"Good Lord!" ejaculated Tommy, stopping. "See what they're doing, Dodd? They're herding us, like cowboys herd steers. Look at that!"
ONE of the herd, a male with a long beard, suddenly broke from the herd, bawling, and flung himself upon a beetle guard. The antenna shot forth, coiled around his neck, and hurled him a dozen feet to the ground, where he lay stunned for a moment before arising and rejoining his companions.
"But what are they looking for?" demanded Dodd.
Tommy had not heard him. He had stopped in front of one of the luminous trees and was plucking a fruit from it.
"Jimmy, ever see an apple before?" he asked. "If this isn't an apple, I'll eat my head."
It certainly was an apple, and one of the largest and juiciest that Tommy had ever tasted. It was the reddest apple he had ever seen, and would have won the first prize at any agricultural fair.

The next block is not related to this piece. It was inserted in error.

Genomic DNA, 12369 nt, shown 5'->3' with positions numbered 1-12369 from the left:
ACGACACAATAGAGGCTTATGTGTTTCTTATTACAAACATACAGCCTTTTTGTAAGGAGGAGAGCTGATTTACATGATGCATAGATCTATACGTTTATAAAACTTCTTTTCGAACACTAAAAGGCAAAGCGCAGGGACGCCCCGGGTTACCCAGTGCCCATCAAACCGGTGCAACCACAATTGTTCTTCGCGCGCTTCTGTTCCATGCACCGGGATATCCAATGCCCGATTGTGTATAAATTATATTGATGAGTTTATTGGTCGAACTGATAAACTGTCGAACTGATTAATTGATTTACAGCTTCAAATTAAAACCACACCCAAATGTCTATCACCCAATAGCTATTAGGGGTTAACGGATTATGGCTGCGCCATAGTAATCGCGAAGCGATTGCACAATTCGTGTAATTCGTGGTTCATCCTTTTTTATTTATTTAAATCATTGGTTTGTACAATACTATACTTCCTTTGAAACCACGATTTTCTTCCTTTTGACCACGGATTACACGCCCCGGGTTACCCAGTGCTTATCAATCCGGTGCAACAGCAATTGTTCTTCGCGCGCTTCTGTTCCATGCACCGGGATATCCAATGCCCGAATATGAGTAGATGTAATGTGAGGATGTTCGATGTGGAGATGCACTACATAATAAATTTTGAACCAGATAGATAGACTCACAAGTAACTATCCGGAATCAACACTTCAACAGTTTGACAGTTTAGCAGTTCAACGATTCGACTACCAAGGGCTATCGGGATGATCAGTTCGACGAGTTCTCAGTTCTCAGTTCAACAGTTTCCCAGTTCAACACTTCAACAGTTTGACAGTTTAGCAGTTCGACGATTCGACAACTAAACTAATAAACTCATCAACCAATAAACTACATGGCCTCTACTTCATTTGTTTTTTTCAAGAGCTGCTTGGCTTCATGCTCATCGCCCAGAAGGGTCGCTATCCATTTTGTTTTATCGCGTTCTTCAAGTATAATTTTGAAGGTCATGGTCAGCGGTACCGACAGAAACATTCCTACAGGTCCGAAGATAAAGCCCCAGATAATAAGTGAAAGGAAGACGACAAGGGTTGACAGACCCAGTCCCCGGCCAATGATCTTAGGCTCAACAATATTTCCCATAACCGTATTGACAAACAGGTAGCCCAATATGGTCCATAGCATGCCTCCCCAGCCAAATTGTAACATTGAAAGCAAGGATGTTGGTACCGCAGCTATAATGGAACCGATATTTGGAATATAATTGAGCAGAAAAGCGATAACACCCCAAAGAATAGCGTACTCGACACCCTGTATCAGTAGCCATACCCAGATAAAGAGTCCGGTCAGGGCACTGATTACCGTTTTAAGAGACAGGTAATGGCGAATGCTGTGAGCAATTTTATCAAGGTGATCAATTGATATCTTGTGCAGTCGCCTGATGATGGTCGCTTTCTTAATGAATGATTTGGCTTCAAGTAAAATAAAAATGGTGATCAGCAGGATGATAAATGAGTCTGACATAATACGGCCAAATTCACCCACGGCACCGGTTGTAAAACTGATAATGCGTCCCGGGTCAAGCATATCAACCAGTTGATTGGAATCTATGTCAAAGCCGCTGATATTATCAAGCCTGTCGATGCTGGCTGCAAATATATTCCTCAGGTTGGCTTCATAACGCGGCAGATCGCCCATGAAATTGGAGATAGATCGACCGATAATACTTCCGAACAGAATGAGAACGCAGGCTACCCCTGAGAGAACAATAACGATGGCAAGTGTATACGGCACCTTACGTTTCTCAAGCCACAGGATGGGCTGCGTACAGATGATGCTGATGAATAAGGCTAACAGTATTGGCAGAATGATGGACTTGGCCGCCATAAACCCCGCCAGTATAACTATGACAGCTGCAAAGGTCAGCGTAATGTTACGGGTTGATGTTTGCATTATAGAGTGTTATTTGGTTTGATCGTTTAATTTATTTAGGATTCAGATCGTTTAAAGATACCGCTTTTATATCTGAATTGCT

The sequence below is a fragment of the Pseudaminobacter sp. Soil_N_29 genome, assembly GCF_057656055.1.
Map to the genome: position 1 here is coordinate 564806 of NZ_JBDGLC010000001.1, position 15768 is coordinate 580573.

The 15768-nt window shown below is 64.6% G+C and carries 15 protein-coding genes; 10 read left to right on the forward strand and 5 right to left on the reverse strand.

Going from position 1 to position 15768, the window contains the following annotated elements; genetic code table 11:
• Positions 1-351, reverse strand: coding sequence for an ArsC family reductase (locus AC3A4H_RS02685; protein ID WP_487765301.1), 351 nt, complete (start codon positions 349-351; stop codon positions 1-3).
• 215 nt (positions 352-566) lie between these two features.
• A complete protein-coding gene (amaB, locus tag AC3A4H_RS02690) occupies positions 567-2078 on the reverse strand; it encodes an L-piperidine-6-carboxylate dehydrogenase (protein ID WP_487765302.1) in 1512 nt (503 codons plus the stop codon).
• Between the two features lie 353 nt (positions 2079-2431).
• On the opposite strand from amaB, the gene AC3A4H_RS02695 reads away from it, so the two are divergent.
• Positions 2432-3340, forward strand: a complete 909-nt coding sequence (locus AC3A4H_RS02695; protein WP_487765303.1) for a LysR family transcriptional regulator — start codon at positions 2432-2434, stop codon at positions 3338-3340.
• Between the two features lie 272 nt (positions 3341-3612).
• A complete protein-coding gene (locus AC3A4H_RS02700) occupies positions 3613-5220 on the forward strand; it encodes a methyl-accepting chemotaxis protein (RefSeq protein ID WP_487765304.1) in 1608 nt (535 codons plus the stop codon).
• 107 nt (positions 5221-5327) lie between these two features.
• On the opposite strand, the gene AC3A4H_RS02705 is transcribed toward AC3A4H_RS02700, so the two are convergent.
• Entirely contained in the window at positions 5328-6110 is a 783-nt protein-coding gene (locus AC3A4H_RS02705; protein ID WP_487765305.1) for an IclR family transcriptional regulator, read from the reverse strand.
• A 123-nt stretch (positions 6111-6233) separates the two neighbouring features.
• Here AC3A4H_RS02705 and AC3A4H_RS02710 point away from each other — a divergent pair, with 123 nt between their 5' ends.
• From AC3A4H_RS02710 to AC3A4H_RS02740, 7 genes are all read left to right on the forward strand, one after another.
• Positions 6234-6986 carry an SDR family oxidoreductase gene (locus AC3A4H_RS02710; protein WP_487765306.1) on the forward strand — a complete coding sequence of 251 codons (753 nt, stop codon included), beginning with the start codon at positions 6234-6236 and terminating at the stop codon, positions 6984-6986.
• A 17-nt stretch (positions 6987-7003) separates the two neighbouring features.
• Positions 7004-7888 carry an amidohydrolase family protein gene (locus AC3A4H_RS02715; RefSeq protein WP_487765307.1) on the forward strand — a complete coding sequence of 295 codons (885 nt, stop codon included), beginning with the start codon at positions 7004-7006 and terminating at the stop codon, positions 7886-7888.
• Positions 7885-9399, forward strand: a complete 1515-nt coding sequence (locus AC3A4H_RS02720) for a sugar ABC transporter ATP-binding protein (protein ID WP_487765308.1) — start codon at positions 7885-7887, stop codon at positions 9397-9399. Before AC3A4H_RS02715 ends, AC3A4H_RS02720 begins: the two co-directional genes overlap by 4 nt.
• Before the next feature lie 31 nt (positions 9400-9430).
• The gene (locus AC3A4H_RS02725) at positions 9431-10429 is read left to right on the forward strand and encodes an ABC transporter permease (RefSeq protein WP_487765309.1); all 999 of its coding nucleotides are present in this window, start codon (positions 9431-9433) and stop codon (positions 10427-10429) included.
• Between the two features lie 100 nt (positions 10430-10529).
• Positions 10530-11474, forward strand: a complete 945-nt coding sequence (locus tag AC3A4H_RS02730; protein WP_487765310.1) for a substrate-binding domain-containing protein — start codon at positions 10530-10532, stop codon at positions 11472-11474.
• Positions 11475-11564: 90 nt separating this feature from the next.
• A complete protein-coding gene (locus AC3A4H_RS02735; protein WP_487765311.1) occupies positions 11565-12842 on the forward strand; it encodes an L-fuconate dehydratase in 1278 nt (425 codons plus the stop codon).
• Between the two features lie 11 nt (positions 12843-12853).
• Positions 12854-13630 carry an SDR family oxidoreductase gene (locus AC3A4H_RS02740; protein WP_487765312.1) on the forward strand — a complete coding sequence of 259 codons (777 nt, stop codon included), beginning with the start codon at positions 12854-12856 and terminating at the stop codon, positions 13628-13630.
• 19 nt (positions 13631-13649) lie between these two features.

"And look at this!" shouted Tommy, plucking an enormous luminous peach from another tree.
They began munching slowly, then, seeing one of the beetle guards approaching them, they moved into the midst of the crowd.
"Did you notice anything strange about those fruit trees?" inquired Dodd, as he munched. "I'll swear they were monocotyledonous, which, after all, is what one would expect. Still, to think that the monocotyledons evolved the familiar drupes, or stone fruits, on a parallel line to the dicotyledons is—amazing!"
A box on the ear like the kick of a mule's hoof jerked the last word from his lips as he went sprawling. He got up, to see the girl standing before him, intense disgust and anger on her face.